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 Home > News & Policies > April 2003

Excerpts from the Press Briefing by Ari Fleischer, April 10, 2003 (Full Transcript)

QUESTION: On that issue, Ari, a group in the Senate of moderate Republicans are still holding out for a tax cut that's a little higher than $350 billion. Is that number large enough to accommodate what the President wants to do?

MR. FLEISCHER: Well, clearly, the President's proposal was for $726 billion. Given the facts and the economy, the President believes that the best package to create the most economic growth is a package that is as close to that number -- if it's not that exact number -- as is possible. That's what the President is seeking. Obviously, there is a process underway on Capitol Hill where the House and the Senate have to weigh what they can accomplish individually and then together in a conference. The conference is still meeting. They have not filed the conference papers. They continue to try to work through for a successful resolution of the budget resolution. And that's where we are, and that's what the President is helping on.

QUESTION: Is it better to defer the decision if the direction appears to be in -- if the compromise appears to be heading in the direction of $350 billion? If the Republican senators don't give, would you prefer that the decision is deferred until after the congressional recess?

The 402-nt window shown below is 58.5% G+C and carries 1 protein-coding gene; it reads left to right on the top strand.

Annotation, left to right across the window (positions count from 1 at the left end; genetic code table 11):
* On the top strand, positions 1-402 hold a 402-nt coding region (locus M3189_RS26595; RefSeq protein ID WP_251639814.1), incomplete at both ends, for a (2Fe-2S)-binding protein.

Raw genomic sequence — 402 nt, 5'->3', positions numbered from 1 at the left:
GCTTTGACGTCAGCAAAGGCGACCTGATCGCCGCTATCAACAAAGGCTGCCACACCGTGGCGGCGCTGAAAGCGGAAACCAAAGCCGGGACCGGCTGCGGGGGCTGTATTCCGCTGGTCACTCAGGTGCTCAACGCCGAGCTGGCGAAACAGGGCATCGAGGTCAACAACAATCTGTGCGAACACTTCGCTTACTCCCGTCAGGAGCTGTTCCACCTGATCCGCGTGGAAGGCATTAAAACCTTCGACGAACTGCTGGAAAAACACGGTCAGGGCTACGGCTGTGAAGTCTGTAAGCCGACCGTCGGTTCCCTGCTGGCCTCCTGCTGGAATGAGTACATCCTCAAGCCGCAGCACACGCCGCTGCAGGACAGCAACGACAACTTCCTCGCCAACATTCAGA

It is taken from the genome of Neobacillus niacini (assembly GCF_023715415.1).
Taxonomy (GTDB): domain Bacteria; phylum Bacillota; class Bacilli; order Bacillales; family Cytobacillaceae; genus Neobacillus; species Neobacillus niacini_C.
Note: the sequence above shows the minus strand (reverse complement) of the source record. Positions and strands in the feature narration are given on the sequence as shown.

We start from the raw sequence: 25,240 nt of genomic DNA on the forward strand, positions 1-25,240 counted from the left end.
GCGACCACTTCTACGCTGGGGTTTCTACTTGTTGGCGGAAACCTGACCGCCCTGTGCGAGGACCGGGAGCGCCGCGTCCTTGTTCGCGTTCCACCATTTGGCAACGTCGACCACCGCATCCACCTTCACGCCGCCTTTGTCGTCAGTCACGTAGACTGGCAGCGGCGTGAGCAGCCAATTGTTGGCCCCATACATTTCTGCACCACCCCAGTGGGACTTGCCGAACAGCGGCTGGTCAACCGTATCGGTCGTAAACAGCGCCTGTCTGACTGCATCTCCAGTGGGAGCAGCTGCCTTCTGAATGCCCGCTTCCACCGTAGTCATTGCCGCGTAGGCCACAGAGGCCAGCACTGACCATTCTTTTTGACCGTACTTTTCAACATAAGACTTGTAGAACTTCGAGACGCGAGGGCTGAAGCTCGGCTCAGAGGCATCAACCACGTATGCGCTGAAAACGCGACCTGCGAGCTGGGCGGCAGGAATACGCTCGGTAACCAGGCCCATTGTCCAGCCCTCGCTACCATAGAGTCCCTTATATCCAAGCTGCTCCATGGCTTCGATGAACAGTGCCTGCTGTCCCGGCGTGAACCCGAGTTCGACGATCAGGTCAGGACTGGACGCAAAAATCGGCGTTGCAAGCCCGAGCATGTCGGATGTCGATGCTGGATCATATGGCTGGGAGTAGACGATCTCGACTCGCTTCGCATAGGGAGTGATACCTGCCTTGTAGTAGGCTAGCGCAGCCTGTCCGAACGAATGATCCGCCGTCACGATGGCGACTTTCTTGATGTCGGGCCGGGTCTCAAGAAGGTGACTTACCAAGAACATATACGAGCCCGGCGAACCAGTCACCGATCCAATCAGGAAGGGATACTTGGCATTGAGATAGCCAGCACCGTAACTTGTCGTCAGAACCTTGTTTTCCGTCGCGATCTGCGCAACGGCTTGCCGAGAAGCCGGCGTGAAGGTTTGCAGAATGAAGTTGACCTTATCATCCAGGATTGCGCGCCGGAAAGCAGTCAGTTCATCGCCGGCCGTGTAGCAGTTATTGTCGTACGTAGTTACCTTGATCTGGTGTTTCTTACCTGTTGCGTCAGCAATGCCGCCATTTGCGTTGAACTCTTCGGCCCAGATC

MR. FLEISCHER: Well, clearly -- the House of Representatives passed a budget resolution that had some $726 billion worth of tax relief in it. The Senate has a provision of $350 billion. The process always works that the House and Senate conferees get together to try to see if there is a compromise that can be achieved. We're working with them in that goal and the talks are continuing.


QUESTION: Are, back to the tax cut. How could the President claim victory on half a package of his $726 billion proposed?

MR. FLEISCHER: Well, number one, let's wait and see what the final outcome is. The President wants to make certain that what is done provides as much economic growth as is possible. It's interesting, if you go back to the beginning of the debate, many Democrats were saying they would not support anything in excess of about $100 billion as a temporary one-year tax cut. Obviously, whatever the outcome is, it's going to be significantly more than many of the Democrats supported. So there's a process underway. We'll see if the process results in a good position somewhere in between what was originally set out and what is finally accomplished. You can also accomplish things by working together with various parties on the Hill.